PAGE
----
Jay C. Batzner is currently an Assistant Professor at the University of Central Florida where he teaches theory, composition, and technology courses as well as coordinates the composition program. He holds degrees in composition and/or theory from the University of Missouri Kansas City, the University of Louisville, and the University of Kansas.

Jay's music is primarily focused around instrumental chamber works as well as electroacoustic composition. His music has been recorded on the Capstone, Vox Novus, and Beauport Classical labels and is published by Unsafe Bull Music.

Jay is a sci-fi geek, an amateur banjoist, a home brewer, and juggler.


So this week we all got together and judged entries for Electronic Music Midwest. It is a fun though strenuous day of going through 150+ pieces and making judgment calls. No judging system is perfect, but ours seems to work well for the festival. One thing we keep in mind is variety. We try to include a diverse range of electroacoustic styles (however you want to define that) and try not to let aesthetic bias cloud our judgments. For that reason, we try to use a diverse set of judges who will all hear something different in the pieces.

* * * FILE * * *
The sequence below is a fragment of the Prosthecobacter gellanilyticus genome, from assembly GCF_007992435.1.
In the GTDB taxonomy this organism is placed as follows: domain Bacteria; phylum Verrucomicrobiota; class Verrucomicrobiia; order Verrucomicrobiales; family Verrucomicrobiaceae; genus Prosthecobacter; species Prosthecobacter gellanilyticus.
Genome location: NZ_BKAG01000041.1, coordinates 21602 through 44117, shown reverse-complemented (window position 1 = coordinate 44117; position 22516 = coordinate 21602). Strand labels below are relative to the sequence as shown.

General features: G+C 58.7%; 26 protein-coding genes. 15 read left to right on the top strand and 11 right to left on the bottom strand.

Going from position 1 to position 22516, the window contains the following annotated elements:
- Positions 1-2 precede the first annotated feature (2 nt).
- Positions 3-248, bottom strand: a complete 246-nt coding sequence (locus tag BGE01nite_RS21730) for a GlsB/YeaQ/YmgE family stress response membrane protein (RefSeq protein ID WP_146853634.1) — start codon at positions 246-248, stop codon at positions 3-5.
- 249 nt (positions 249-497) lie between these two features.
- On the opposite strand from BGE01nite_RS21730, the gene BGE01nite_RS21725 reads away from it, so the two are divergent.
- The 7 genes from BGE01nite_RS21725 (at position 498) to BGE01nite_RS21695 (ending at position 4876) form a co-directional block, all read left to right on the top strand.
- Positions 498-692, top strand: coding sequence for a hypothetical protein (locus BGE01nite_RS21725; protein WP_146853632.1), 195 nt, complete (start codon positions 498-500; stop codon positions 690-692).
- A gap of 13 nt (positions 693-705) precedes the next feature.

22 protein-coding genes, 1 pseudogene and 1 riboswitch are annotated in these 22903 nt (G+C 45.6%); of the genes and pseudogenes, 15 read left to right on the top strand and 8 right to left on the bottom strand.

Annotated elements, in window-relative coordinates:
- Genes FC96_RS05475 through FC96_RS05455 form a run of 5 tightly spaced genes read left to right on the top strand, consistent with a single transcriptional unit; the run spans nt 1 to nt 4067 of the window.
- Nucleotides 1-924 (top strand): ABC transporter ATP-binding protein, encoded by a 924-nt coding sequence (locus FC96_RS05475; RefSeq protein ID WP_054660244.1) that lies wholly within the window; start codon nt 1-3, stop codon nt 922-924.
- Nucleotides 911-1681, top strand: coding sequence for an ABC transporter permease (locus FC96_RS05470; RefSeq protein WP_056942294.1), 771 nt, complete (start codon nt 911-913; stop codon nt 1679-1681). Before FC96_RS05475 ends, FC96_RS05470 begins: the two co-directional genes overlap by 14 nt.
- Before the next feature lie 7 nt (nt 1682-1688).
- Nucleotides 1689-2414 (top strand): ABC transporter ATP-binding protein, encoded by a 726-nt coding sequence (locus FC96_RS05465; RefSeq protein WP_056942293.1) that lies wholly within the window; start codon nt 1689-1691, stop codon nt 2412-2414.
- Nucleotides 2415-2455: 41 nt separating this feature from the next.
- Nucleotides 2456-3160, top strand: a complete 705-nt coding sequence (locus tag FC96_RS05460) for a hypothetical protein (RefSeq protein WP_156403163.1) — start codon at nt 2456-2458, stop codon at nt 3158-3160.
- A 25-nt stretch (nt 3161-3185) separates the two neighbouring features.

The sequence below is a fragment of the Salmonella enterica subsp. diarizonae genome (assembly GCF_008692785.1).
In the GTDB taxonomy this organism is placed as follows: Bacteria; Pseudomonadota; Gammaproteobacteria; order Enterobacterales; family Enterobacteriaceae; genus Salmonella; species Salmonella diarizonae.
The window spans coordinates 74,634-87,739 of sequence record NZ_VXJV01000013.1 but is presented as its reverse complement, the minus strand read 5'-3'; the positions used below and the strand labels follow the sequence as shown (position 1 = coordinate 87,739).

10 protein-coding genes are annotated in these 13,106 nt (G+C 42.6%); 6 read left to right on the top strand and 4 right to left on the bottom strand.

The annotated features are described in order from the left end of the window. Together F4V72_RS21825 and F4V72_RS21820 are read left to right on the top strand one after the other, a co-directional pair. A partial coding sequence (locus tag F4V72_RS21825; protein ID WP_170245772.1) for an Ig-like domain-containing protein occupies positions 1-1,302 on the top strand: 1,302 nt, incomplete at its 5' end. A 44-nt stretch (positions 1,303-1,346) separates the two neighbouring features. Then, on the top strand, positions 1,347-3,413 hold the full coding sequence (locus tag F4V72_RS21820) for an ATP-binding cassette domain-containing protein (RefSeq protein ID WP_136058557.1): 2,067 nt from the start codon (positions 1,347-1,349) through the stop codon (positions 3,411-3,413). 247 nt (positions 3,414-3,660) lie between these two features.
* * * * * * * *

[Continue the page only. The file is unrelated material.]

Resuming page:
Going through that many pieces in one day really clouds the mind after a while. It is hard to not get cranky and burned out as the day progresses. I started to make a list of "things I never want to hear again" and planned to go home and compose a piece that was the antithesis of current trends. When I'm feeling a little bolder and have more time, I'll probably make the list public. And I fully admit that I am just as guilty of writing some of the things that I never want to hear. They work when I do them...

Next stage: tabulation of scores and the sifting of the selected entries. Then comes my time: programming. I get to take everything and dish it out into 8 or 9 concerts over a Thursday night - Saturday night period. It is a tremendous amount of fun to program the festival. There are so many possibilities and ways to organize pieces. I've blogged about that before, so I won't do it again.